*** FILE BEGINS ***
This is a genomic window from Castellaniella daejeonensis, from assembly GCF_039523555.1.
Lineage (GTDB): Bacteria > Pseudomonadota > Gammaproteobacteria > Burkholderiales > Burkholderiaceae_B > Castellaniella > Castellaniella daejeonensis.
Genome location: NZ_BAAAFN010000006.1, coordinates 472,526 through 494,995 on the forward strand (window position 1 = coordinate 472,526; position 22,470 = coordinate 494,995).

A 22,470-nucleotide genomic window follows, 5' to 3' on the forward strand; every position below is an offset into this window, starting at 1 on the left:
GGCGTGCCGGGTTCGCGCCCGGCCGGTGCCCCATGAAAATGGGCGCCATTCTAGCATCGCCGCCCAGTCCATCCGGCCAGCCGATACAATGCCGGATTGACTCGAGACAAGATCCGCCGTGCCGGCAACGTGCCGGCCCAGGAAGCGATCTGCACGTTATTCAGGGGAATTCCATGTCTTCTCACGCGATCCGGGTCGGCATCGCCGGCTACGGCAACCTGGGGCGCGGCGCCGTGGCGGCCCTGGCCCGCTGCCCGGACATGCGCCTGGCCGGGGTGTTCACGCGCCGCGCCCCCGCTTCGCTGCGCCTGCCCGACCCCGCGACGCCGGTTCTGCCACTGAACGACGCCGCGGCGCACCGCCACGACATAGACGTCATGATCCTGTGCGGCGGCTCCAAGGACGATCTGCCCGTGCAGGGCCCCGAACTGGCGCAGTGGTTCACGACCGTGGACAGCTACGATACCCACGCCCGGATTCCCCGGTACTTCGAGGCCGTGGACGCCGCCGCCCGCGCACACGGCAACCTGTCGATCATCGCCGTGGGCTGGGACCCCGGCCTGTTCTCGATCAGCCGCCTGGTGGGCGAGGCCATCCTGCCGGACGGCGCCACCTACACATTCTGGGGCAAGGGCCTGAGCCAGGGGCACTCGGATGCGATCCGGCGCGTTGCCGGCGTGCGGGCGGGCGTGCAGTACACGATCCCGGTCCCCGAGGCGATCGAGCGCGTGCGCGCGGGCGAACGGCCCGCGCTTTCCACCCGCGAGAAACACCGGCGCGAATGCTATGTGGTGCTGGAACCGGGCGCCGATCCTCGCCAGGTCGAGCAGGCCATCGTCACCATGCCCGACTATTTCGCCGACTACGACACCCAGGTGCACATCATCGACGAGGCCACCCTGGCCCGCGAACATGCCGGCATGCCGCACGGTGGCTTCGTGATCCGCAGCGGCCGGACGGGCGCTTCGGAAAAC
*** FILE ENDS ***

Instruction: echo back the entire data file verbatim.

This is a genomic window from Castellaniella daejeonensis, from assembly GCF_039523555.1.
Lineage (GTDB): Bacteria > Pseudomonadota > Gammaproteobacteria > Burkholderiales > Burkholderiaceae_B > Castellaniella > Castellaniella daejeonensis.
Genome location: NZ_BAAAFN010000006.1, coordinates 472,526 through 494,995 on the forward strand (window position 1 = coordinate 472,526; position 22,470 = coordinate 494,995).

A 22,470-nucleotide genomic window follows, 5' to 3' on the forward strand; every position below is an offset into this window, starting at 1 on the left:
GGCGTGCCGGGTTCGCGCCCGGCCGGTGCCCCATGAAAATGGGCGCCATTCTAGCATCGCCGCCCAGTCCATCCGGCCAGCCGATACAATGCCGGATTGACTCGAGACAAGATCCGCCGTGCCGGCAACGTGCCGGCCCAGGAAGCGATCTGCACGTTATTCAGGGGAATTCCATGTCTTCTCACGCGATCCGGGTCGGCATCGCCGGCTACGGCAACCTGGGGCGCGGCGCCGTGGCGGCCCTGGCCCGCTGCCCGGACATGCGCCTGGCCGGGGTGTTCACGCGCCGCGCCCCCGCTTCGCTGCGCCTGCCCGACCCCGCGACGCCGGTTCTGCCACTGAACGACGCCGCGGCGCACCGCCACGACATAGACGTCATGATCCTGTGCGGCGGCTCCAAGGACGATCTGCCCGTGCAGGGCCCCGAACTGGCGCAGTGGTTCACGACCGTGGACAGCTACGATACCCACGCCCGGATTCCCCGGTACTTCGAGGCCGTGGACGCCGCCGCCCGCGCACACGGCAACCTGTCGATCATCGCCGTGGGCTGGGACCCCGGCCTGTTCTCGATCAGCCGCCTGGTGGGCGAGGCCATCCTGCCGGACGGCGCCACCTACACATTCTGGGGCAAGGGCCTGAGCCAGGGGCACTCGGATGCGATCCGGCGCGTTGCCGGCGTGCGGGCGGGCGTGCAGTACACGATCCCGGTCCCCGAGGCGATCGAGCGCGTGCGCGCGGGCGAACGGCCCGCGCTTTCCACCCGCGAGAAACACCGGCGCGAATGCTATGTGGTGCTGGAACCGGGCGCCGATCCTCGCCAGGTCGAGCAGGCCATCGTCACCATGCCCGACTATTTCGCCGACTACGACACCCAGGTGCACATCATCGACGAGGCCACCCTGGCCCGCGAACATGCCGGCATGCCGCACGGTGGCTTCGTGATCCGCAGCGGCCGGACGGGCGCTTCGGAAAAC